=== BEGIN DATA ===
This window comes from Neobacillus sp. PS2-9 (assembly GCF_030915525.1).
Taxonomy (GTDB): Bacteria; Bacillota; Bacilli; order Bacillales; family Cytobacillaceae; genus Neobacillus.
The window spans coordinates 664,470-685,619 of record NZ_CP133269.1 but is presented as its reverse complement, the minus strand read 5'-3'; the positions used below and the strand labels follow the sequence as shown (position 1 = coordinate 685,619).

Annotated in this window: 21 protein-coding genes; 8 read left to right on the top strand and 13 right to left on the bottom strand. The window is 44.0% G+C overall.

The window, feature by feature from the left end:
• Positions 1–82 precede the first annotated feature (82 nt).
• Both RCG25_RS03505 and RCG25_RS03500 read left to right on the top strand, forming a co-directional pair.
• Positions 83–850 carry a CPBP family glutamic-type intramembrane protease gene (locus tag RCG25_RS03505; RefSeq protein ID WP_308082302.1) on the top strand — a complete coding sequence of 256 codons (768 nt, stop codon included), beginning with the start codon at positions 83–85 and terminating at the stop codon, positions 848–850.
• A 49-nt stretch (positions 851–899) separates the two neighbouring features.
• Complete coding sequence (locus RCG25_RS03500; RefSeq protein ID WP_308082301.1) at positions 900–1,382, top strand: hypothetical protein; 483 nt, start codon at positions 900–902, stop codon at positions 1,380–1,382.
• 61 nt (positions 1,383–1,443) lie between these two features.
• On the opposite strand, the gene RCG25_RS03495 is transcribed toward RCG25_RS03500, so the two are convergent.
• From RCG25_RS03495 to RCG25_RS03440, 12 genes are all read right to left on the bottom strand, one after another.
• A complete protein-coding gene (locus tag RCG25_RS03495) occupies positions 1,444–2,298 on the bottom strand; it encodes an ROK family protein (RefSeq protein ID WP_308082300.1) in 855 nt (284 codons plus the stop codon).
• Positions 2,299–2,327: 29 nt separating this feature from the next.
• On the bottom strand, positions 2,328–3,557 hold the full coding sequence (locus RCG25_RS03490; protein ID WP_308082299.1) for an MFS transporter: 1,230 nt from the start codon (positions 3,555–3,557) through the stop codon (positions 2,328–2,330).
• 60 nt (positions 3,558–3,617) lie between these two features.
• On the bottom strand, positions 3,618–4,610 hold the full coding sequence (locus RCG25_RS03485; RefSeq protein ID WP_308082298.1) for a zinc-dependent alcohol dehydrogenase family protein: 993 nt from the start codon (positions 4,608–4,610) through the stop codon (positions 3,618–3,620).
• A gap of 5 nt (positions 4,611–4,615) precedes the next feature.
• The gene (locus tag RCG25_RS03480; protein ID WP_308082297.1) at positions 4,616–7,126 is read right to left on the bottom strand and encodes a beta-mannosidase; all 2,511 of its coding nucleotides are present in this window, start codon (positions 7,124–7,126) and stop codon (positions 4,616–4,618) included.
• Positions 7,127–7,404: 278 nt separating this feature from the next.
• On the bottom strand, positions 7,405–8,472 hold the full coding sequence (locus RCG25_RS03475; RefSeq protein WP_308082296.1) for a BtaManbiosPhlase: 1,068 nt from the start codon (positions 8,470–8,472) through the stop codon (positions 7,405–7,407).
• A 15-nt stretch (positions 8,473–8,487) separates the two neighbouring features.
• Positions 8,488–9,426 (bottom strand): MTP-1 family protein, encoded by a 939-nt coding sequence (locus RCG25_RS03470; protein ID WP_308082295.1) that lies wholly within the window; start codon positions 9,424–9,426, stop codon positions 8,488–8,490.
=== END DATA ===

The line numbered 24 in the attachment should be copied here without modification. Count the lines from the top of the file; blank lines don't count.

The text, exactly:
• Positions 8,488–9,426 (bottom strand): MTP-1 family protein, encoded by a 939-nt coding sequence (locus RCG25_RS03470; protein ID WP_308082295.1) that lies wholly within the window; start codon positions 9,424–9,426, stop codon positions 8,488–8,490.